Dog Teeth Cleaning: Everything You Need To Know

Prioritizing dental hygiene in dogs is important when considering health and longevity. Dental care is helpful in preserving the structural integrity of teeth and overall gum health. The result of poor dental hygiene includes Periodontitis, kidney disease and heart disease. Other consequences such as oral pain, bad breath and the loss of teeth may result. The oral health of your dog plays a large role in their overall health.

Signs of dental disease in dogs

The best way to prevent dental disease in canines, is to prevent it from occurring to begin with. Taking note of any symptoms is important to determine the possible diseases of health concerns your dog may be struggling with.

Signs of dental disease in dogs may include:

  • Tartar build up
  • Broken or missing teeth
  • Receding, swollen or bleeding gums
  • Discolored teeth
  • Loss of appetite
  • Excessive drooling or bloody nasal discharge

If you suspect your dog has a dental disease, refer to the article below for more information:

Related Article: Dog Teeth: Common Dental Problems

5 ways To Keep Canine Teeth Clean At Home

Since prevention is key, it is effective to reduce the chances of dental disease by cleaning teeth on a regular basis. However, it is important to note that once dental disease occurs, it is difficult to reverse and requires professional attention.

Once tartar forms onto teeth, a professional cleaning is the effective way to reduce the amount of tartar deposit.

1.) Brush your dog’s teeth with canine toothpaste:

Regular brushing teeth is the foundation of oral health and hygiene in dogs and humans. Although it is ideal to brush your dog’s teeth daily, brushing on a weekly basis is sufficeable. Most dogs will learn how to tolerate teeth brushing especially if the toothpaste is tasty and pleasant. Using a toothbrush with a small head and soft bristle such as —-(Insert product) paired with a pet friendly toothpaste —-(insert product) will help your dog look forward to teeth cleaning. Brushing teeth on a regular basis helps prevent plaque and tartar buildup.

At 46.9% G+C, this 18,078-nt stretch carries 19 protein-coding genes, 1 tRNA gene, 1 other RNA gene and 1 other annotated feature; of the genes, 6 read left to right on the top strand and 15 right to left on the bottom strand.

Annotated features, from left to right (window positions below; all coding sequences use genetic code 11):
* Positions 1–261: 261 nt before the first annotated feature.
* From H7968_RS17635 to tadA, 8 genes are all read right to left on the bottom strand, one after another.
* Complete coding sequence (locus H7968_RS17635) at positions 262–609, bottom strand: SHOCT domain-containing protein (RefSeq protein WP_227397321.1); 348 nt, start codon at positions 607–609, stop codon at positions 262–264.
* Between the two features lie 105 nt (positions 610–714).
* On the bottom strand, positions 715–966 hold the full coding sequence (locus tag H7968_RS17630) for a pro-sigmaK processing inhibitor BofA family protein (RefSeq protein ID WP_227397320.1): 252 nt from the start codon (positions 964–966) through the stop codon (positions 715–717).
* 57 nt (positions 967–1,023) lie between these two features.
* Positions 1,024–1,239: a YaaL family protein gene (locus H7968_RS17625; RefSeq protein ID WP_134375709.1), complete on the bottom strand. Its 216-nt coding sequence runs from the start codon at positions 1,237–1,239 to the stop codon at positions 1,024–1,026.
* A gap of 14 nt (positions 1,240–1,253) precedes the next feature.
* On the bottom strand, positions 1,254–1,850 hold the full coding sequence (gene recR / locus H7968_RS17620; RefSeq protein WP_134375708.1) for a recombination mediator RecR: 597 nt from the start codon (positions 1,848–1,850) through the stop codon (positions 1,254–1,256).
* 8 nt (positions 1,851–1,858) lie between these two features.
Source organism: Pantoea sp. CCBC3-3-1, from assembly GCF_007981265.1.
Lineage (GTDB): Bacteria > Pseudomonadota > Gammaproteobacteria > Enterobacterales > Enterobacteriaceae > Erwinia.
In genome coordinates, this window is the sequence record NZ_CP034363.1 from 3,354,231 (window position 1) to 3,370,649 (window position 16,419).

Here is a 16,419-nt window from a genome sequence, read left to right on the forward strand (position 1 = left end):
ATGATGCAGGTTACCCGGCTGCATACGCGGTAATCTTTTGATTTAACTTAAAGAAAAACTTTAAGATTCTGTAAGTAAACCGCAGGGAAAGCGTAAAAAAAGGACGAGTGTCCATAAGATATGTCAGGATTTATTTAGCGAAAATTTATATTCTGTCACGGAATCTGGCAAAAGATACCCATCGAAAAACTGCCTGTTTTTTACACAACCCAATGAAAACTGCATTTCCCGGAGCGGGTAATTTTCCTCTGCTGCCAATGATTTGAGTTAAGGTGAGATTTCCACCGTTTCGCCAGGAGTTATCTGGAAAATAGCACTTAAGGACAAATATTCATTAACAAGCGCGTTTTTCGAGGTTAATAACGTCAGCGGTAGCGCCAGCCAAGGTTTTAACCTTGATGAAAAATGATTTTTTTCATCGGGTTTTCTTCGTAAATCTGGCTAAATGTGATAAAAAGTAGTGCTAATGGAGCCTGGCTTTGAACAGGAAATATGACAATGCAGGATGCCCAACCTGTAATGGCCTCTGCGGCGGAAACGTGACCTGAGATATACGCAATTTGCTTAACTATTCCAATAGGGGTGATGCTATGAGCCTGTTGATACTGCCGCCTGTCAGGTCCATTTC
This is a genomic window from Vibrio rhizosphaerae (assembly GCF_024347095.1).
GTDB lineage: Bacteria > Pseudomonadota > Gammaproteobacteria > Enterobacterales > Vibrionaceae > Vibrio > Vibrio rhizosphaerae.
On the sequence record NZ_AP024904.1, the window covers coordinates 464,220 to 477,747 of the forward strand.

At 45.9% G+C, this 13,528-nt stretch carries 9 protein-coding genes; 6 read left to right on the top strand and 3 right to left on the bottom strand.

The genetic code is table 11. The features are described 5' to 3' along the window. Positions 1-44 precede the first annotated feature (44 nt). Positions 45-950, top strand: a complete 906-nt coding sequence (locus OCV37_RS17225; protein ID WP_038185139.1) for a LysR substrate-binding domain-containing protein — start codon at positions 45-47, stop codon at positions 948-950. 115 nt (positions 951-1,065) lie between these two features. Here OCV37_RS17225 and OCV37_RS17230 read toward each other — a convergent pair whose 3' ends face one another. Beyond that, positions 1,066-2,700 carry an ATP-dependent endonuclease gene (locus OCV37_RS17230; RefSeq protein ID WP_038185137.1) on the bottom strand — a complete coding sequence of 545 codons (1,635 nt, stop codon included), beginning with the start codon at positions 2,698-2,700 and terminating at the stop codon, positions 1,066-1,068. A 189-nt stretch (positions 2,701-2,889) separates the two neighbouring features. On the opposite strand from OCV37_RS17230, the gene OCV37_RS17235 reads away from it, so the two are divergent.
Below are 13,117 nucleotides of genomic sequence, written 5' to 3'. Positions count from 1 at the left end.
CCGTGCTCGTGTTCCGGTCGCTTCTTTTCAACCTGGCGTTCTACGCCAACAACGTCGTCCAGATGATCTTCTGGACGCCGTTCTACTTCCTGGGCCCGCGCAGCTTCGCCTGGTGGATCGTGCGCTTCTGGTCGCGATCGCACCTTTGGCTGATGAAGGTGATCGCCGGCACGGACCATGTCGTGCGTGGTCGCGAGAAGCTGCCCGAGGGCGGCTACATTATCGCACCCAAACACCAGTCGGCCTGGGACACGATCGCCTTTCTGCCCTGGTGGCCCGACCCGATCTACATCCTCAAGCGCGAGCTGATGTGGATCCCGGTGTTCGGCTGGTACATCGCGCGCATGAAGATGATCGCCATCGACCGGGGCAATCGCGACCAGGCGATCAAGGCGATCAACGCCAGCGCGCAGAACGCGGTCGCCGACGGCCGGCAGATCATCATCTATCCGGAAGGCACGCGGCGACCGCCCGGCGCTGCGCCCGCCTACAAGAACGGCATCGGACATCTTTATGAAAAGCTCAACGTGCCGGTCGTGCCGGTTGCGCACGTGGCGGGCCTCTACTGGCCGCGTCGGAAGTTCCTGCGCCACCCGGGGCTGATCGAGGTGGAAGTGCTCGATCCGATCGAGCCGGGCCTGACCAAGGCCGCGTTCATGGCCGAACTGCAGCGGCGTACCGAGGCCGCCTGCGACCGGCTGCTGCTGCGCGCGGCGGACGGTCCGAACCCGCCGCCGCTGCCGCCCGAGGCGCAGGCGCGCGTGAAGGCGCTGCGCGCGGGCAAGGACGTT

2.) Give your dog dental chews/treats

Dental chews for dogs are effective in breaking up tartar buildup. The act of chewing helps manually loosen and reduce strength of tartar deposits on teeth. Dental chews come in different shapes and sizes with different crevices depending on the size of your dog. The nooks of the treat helps get between the teeth and encourage blood flow to the gums. Not only does dental chews serve as a tasty treat, they also leave teeth clean.

3.) Use dental spray

Dental sprays may be used alone, or in combination with other treatments for optimal dental health. You may use it as a refresher in between brushing if done on a weekly basis. Dental sprays kill plaque causing bacteria and reduce bad breath. Research shows that dental sprays may be effective in reducing long term tartar buildup. Most sprays are simple to use, all you need to do is spritz the teeth and gums. If you are low on time and want a minimal effort option, consider spraying onto your dogs favorite chew toy. Dental sprays work best when the dog does not eat for at least an hour before and after spraying.